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Flashcards in Resp - SOB Deck (16):

What are the key presentations in a resp history?

Dyspnoea/SOB, Chest pain, Cough, Haemoptysis, Night sweats, Wheeze


What are the causes of SOB? (general)

- insufficient oxygen to lungs

- insufficient oxygen getting into blood

- insufficient oxygen getting around the body

- increased respiratory drive


Give specific examples of how insufficient o2 to lungs can lead to SOB

Obstructed airways e.g. asthma, COPD

Reduced lung volume e.g. INTRA thoracic via pneumothorax, effusion
e.g. EXTRA thoracic e.g. kyphoscoliosis

Reduced vol of functioning lung e.g. interstitial lung disease

inability to inflate lungs due to increased work eg. obesity, weak resp muscles e.g. Guillain Barre/myasthenia gravis or hyperinflated lungs (COPD)


Give specific examples of how insufficient o2 getting into blood causes SOB

Alveolar membrane damage e.g. emphysema, fibrosis

Fluid between alveolar wall and capillary e.g. oedema and inflammation e.g. pneumonia

Reduced blood supply e.g. PE


Give specific examples of how insufficient o2 getting around the body can cause SOB

Reduced CO e.g. HF, aortic stenosis


Shock e.g. sepsis, hypovolaemia


Give specific examples of how an increased resp drive can cause SOB

Hysterical hyperventilation

Acidaemia ( e.g. diabetic ketoacidosis, lactic acidosis)


Which probable conditions lead to a SUDDEN onset of SOB?

Vascular cause e.g. PULMONARY EMBOLISM

Mechanical cause e.g. PNEUMOTHORAX


Which probable conditions lead to a GRADUAL onset of SOB?

CHRONIC diseases e.g. lung cancer, pulmonary fibrosis, COPD, asthma, airways disease


Describe the alleviating and exacerbating factors for SOB

Most tend to be worse on EXERTION

SOB from HF or pulmonary oedema worse at NIGHT when LYING FLAT

Asthma worse at certain times of year, certain places, intense exercise, early morning

Anxiety and stress trigger psychogenic hyperventilation


What are some risk factors for SOB?

Smoking (pack years)

Pets (allergies)

Occupational history (asbestos, silica dust and coal- risk of pneumoconioses)

Medications (amiodarone, methotrexate, cyclophosphamide....)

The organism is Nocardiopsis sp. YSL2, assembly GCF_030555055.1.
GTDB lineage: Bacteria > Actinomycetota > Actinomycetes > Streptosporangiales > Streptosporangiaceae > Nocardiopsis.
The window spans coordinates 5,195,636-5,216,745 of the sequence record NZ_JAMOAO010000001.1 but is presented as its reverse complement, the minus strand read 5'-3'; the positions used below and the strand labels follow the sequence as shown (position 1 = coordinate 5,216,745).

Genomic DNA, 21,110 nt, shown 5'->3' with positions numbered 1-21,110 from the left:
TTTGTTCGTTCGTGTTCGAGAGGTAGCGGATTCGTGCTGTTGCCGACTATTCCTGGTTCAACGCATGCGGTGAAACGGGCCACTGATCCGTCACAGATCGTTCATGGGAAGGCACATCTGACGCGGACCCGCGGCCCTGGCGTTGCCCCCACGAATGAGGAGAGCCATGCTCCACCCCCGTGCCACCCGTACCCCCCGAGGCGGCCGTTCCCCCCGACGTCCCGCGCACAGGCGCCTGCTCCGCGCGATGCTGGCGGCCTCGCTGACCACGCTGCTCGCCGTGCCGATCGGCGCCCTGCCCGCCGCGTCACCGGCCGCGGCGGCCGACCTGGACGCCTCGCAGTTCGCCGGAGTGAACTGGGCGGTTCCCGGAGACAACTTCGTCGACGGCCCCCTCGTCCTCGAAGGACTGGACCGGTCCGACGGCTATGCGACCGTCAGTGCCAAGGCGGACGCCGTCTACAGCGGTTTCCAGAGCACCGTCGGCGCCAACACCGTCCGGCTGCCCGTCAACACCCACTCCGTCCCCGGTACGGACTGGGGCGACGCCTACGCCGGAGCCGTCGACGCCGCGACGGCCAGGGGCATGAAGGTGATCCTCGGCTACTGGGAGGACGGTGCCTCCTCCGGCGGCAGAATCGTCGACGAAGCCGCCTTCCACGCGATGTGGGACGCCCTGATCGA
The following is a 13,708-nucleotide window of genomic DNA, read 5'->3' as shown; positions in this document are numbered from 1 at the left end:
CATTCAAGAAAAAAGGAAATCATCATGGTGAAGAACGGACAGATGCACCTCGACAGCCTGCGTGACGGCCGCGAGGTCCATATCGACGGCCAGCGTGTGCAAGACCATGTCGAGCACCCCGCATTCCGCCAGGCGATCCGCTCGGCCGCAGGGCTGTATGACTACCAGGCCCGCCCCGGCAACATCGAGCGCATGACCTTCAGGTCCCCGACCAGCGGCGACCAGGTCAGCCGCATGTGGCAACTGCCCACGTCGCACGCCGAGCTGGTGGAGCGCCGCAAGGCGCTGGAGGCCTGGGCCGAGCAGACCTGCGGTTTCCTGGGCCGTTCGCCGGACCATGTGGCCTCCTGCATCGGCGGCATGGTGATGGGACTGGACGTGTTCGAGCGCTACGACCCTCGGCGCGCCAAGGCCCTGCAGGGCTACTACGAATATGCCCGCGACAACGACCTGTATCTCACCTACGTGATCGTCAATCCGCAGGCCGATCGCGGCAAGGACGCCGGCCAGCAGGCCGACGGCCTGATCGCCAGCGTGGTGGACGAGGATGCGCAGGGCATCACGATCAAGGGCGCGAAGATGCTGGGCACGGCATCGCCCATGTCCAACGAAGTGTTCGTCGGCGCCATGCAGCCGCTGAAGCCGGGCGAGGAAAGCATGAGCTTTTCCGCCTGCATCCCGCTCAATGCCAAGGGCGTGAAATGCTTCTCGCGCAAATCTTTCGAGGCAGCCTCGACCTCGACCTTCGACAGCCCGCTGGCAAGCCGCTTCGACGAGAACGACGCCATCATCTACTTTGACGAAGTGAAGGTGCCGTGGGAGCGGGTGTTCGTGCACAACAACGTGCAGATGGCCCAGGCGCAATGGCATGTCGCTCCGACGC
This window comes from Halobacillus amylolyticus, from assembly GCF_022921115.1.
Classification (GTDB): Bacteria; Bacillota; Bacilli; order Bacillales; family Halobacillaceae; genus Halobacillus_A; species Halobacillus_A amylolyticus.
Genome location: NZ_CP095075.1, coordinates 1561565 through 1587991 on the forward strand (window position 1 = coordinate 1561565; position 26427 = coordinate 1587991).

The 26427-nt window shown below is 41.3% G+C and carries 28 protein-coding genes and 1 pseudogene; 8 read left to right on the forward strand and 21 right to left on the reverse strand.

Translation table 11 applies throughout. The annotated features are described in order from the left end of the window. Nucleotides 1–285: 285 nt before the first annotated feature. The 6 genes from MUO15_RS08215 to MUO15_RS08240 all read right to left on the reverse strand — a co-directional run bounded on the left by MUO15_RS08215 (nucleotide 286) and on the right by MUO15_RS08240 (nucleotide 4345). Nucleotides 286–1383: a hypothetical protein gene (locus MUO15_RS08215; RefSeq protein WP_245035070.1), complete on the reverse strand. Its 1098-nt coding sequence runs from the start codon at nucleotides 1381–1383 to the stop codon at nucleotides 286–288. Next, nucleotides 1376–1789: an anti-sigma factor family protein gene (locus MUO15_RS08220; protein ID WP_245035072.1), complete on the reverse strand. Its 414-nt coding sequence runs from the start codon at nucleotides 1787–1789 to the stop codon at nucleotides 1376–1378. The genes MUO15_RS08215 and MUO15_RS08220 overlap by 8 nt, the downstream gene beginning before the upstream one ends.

Nutritional status (alcoholic/elderly- risk of anaemia and so SOB)


What medications can cause pulmonary fibrosis?



Which associated symptoms should you be wary of with SOB?

Chest Pain- pleuritic?- PE/pneumothorax
Muscular weakness/fatigue
Tender limbs-DVT
Weight loss/Night sweats/Loss of appetite
Loss of blood- anaemia


Which conditions must you exclude, due to their need for urgent Tx or poor prognosis?

acute asthma attack
laryngeal oedema (secondary to burns or chemical irritation)
Inhaled foreign body
Tension pneumothorax
Acute epiglottitis/supraglottitis


How would you differentiate SOB in COPD from that in chronic asthma, pulmonary fibrosis, HF, anaemia, bronchiectasis

COPD- history of chronic bronchitis (productive cough on most days of 3months for 2 consecutive years). Risk factors- smoking, occupational exposure to irritants, alpha-1-antitrypsin deficiency (liver failure, fam Hx), signs- hyperexpanded chest, pursed lips breathing, reduced air entry/expansion, hyper-resonant percussion note

Chronic asthma- Hx of transient, reversible cough, wheeze and SOB worse at night, during exercise or exposed to allergens/cold. Exacerbated by NSAIDS and BB

Pulmonary fibrosis- Hx of asbestos silica coal exposure/drug exposure. Signs- clubbing, reduced air entry/expansion, late inspiratory fine crackles

HF- SOB on exertion, orthopnoea, paroxysmal-nocturnal dyspnoea. Risk factors- IHD, other atherosclerotic disease, hypertension, valvular disease. Signs- displaced apex, 3rd and 4th heart sound, raised JVP, hepatomegaly, peripheral oedema.

Anaemia- Hx of bleeding or malnutrition. Fatigue as well as SOB. Sings of central or peripheral cyanosis. Koilonychia, glossitis, angular stomatitis

Bronchiectasis- Hx of productive cough and recurrent chest infections, hx of CF


What are the initial investigations you would like to arrange for someone with SOB?

FBC for anaemia. Blood cholesterol, glucose and HbA1c- risk factors for IHD-HF. TFTs, U&Es

CXR-signs of HF, pneumonia, fibrosis
ECG- path q waves- prev MIs

If lung pathology:
Peak expiratory flow rate (PEFR)- asthma
Spirometry- distinguish obstructive and restrictive lung disease. see whether total lung capacity is >70% or <70%.


How would you manage someone presenting with dyspnoea?

give o2 if sats low
sit up
inhalers if needed salbutamol nebs
treat underlying cause of dyspnoea